And that would include our parrots! While the festival centers on native species, our parrots are native in their own lands and many are in serious jeopardy. While we enjoy watching them in our homes, there is nothing like watching them in the wild just like the birders this week along the western Lake Erie shoreline. Not only do we want to name the species that we see, we want to watch their behaviors in the wild. Those basic natural behaviors often are similar between species of birds. So those wild birds on their northern migratory paths this spring provide us with a glimpse of bird behavior that provide us a window of understanding to our parrots in our homes.
Parrots: Wild and Difficult to Study
And our parrots are still wild creatures! While we have captured them and put them in cages, and with some species bred them about one generation back from the wild, parrots have retained that sense of wildness. That seems to be part of the intrigue that people have for them along with their natural beauty. Just think about what our parrots experience in our homes compared with how they have to deal with their lives in their natural wild homes. In general, our homes are much more monotonous, smaller and climate-controlled artificial environments compared with those in the wild where they originated.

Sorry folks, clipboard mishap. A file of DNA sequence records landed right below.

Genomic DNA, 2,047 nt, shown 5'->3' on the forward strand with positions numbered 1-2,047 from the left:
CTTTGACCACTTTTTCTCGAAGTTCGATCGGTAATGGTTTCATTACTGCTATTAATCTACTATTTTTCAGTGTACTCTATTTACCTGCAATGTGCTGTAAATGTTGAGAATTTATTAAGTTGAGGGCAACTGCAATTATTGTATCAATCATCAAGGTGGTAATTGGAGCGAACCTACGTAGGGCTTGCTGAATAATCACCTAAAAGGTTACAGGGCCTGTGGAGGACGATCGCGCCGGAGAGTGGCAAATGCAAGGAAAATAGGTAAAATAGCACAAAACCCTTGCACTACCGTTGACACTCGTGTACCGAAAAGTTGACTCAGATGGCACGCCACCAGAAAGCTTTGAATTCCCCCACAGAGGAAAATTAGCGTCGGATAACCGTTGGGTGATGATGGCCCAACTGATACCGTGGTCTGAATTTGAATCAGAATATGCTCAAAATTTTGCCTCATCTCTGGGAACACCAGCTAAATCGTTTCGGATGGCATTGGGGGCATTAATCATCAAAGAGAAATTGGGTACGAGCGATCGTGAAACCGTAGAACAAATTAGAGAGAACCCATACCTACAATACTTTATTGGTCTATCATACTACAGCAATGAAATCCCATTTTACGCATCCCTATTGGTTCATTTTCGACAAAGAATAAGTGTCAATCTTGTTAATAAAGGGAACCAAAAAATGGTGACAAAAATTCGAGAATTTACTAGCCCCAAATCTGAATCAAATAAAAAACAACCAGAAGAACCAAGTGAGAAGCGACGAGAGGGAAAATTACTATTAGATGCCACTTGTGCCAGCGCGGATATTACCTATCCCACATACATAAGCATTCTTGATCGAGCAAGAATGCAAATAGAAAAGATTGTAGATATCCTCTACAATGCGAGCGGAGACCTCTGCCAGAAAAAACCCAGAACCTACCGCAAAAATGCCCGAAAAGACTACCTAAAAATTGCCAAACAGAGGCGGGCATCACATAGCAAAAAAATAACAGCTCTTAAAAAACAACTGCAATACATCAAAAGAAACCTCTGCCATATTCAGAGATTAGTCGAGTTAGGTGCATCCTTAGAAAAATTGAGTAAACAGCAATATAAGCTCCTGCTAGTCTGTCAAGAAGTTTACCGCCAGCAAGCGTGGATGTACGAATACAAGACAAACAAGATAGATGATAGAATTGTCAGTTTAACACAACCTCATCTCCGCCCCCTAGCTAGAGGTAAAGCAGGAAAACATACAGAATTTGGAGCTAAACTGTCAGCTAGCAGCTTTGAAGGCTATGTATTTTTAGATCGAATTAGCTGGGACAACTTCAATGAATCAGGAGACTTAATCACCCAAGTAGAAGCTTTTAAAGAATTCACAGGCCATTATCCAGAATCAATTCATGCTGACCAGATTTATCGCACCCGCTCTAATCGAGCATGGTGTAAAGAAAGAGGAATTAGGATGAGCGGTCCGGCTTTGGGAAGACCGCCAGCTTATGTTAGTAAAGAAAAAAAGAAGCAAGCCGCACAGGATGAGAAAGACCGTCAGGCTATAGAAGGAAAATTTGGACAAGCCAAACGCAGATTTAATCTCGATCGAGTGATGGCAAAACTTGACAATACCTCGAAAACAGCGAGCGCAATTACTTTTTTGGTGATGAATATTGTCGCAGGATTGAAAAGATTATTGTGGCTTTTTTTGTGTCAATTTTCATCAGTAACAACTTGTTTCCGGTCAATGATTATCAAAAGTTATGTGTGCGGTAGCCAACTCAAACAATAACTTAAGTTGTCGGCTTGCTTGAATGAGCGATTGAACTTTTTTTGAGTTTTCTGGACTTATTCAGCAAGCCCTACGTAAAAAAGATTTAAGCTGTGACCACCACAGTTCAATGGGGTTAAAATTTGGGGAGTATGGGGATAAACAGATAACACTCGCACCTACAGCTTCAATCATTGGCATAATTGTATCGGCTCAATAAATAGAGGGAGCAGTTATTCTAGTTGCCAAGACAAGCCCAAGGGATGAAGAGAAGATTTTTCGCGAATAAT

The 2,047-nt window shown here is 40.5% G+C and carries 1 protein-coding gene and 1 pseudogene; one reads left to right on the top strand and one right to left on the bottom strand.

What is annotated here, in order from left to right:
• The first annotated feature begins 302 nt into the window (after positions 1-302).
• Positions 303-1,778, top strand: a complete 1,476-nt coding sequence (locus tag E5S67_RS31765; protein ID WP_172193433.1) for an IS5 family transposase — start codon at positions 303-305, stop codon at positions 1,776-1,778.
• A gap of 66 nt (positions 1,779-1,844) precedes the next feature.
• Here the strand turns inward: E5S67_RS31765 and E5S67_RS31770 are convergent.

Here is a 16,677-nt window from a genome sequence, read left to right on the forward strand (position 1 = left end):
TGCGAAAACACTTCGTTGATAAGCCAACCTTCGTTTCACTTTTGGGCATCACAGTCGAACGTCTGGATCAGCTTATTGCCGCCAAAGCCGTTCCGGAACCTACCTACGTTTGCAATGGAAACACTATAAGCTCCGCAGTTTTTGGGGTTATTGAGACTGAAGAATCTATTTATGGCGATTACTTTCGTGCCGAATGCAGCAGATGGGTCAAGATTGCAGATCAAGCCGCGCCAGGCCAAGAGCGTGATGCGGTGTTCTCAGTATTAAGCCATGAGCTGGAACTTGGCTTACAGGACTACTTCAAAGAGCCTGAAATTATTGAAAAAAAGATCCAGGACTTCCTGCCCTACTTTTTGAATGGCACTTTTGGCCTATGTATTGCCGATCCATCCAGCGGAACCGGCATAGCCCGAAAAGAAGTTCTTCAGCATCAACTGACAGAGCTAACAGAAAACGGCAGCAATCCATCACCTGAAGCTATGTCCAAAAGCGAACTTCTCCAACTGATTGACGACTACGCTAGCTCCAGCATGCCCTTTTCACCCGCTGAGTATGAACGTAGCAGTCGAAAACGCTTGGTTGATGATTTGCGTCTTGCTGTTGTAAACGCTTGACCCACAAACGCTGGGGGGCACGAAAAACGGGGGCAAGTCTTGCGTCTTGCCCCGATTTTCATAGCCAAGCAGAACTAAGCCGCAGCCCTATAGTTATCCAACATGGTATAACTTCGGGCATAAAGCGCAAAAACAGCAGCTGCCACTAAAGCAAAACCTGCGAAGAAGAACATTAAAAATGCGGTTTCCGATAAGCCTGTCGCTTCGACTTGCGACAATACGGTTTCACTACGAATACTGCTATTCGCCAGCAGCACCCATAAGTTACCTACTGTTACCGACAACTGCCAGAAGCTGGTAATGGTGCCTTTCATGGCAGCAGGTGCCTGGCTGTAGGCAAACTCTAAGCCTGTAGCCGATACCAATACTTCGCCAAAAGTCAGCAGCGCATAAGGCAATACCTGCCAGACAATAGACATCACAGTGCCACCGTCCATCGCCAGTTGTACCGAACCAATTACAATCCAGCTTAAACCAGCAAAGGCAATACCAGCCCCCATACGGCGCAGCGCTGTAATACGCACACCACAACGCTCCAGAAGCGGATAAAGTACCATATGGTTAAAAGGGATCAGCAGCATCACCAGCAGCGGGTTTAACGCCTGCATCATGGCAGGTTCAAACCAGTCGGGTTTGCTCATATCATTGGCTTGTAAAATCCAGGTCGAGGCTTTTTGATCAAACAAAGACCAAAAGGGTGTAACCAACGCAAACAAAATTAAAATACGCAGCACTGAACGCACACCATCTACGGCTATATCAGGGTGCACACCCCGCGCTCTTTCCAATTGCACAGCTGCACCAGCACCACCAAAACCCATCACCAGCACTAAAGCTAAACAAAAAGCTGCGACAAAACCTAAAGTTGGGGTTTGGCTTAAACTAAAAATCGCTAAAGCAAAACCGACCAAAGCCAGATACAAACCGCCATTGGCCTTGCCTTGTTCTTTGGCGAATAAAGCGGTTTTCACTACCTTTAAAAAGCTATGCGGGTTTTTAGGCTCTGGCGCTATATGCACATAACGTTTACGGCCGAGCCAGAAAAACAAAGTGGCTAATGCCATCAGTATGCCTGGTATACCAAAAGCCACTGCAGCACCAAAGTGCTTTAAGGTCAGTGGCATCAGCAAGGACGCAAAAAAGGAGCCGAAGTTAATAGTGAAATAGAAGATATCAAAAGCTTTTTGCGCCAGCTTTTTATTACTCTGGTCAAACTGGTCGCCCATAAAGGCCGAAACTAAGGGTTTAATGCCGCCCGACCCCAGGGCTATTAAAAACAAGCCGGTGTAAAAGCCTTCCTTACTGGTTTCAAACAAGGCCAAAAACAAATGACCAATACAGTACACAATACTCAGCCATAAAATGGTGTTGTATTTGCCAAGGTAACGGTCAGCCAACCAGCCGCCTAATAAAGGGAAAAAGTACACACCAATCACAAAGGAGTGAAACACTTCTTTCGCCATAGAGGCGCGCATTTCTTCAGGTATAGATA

Parrots in the wild have been less studied than other wild bird species in their native habitats. It seems that their natural biology is shrouded in mystery — most likely due to a number of problems in observing them. Parrots are difficult to catch and they live in remote locations high up in trees so hard to see, compared to the warblers in Magee Marsh in Ohio. Often parrots range over large areas and have been until recently difficult to track. They nest in remote areas, often in tree cavities — yet another difficulty. They are often endangered now and have far fewer numbers in their flock, making it difficult to find them and observe them in the jungle. New techniques for tagging along with GPS help us to better understand and track their whereabouts.
We recently had the honor of hearing a talk by the English author and parrot expert Rosemary Low, who has a great interest in comparing and sharing the natural behaviors of wild parrots with those in our homes. She arrived just before the start of the Festival and the biggest week here near the marshes. She also came to observe these birds in the wild and compare their behaviors with her parrots and those that she has observed in over 27 countries since 1974. I would like to share some of her experiences in the next article and things that we discussed to help our parrots in captivity lead more fulfilling lives. We had a great time and learned more about natural behaviors of birds, whether they be parrots or the migrating warblers and other song birds resting before another flight north. And it just reminds us again that we are all in this together.
For more information, see the website Biggest Week In American Birding.